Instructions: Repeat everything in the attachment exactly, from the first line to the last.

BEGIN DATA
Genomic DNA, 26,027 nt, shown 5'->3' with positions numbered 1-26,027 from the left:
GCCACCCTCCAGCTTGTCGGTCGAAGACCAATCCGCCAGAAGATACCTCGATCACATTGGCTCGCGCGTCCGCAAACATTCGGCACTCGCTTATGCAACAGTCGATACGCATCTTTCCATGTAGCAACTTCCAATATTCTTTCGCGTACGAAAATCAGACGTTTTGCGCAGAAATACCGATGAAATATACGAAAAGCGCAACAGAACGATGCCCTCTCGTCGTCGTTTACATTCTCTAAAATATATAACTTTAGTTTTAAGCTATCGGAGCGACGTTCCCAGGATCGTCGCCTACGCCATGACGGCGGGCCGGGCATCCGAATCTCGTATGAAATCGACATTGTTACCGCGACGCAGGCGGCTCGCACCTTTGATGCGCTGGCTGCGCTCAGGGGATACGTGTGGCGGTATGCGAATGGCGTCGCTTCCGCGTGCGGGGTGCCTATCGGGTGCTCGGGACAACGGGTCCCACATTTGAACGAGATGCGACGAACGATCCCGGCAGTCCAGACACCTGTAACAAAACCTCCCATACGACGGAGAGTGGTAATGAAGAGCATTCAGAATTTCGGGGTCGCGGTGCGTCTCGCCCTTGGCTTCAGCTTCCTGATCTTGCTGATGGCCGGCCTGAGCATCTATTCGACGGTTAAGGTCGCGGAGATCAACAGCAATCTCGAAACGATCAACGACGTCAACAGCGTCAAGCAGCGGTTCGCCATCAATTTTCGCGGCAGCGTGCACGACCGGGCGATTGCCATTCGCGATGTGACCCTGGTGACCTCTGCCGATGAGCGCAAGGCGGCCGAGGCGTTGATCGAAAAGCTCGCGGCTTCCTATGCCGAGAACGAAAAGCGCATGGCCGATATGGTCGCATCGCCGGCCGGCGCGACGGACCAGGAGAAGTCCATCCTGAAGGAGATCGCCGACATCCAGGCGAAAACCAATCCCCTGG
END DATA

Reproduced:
Genomic DNA, 26,027 nt, shown 5'->3' with positions numbered 1-26,027 from the left:
GCCACCCTCCAGCTTGTCGGTCGAAGACCAATCCGCCAGAAGATACCTCGATCACATTGGCTCGCGCGTCCGCAAACATTCGGCACTCGCTTATGCAACAGTCGATACGCATCTTTCCATGTAGCAACTTCCAATATTCTTTCGCGTACGAAAATCAGACGTTTTGCGCAGAAATACCGATGAAATATACGAAAAGCGCAACAGAACGATGCCCTCTCGTCGTCGTTTACATTCTCTAAAATATATAACTTTAGTTTTAAGCTATCGGAGCGACGTTCCCAGGATCGTCGCCTACGCCATGACGGCGGGCCGGGCATCCGAATCTCGTATGAAATCGACATTGTTACCGCGACGCAGGCGGCTCGCACCTTTGATGCGCTGGCTGCGCTCAGGGGATACGTGTGGCGGTATGCGAATGGCGTCGCTTCCGCGTGCGGGGTGCCTATCGGGTGCTCGGGACAACGGGTCCCACATTTGAACGAGATGCGACGAACGATCCCGGCAGTCCAGACACCTGTAACAAAACCTCCCATACGACGGAGAGTGGTAATGAAGAGCATTCAGAATTTCGGGGTCGCGGTGCGTCTCGCCCTTGGCTTCAGCTTCCTGATCTTGCTGATGGCCGGCCTGAGCATCTATTCGACGGTTAAGGTCGCGGAGATCAACAGCAATCTCGAAACGATCAACGACGTCAACAGCGTCAAGCAGCGGTTCGCCATCAATTTTCGCGGCAGCGTGCACGACCGGGCGATTGCCATTCGCGATGTGACCCTGGTGACCTCTGCCGATGAGCGCAAGGCGGCCGAGGCGTTGATCGAAAAGCTCGCGGCTTCCTATGCCGAGAACGAAAAGCGCATGGCCGATATGGTCGCATCGCCGGCCGGCGCGACGGACCAGGAGAAGTCCATCCTGAAGGAGATCGCCGACATCCAGGCGAAAACCAATCCCCTGG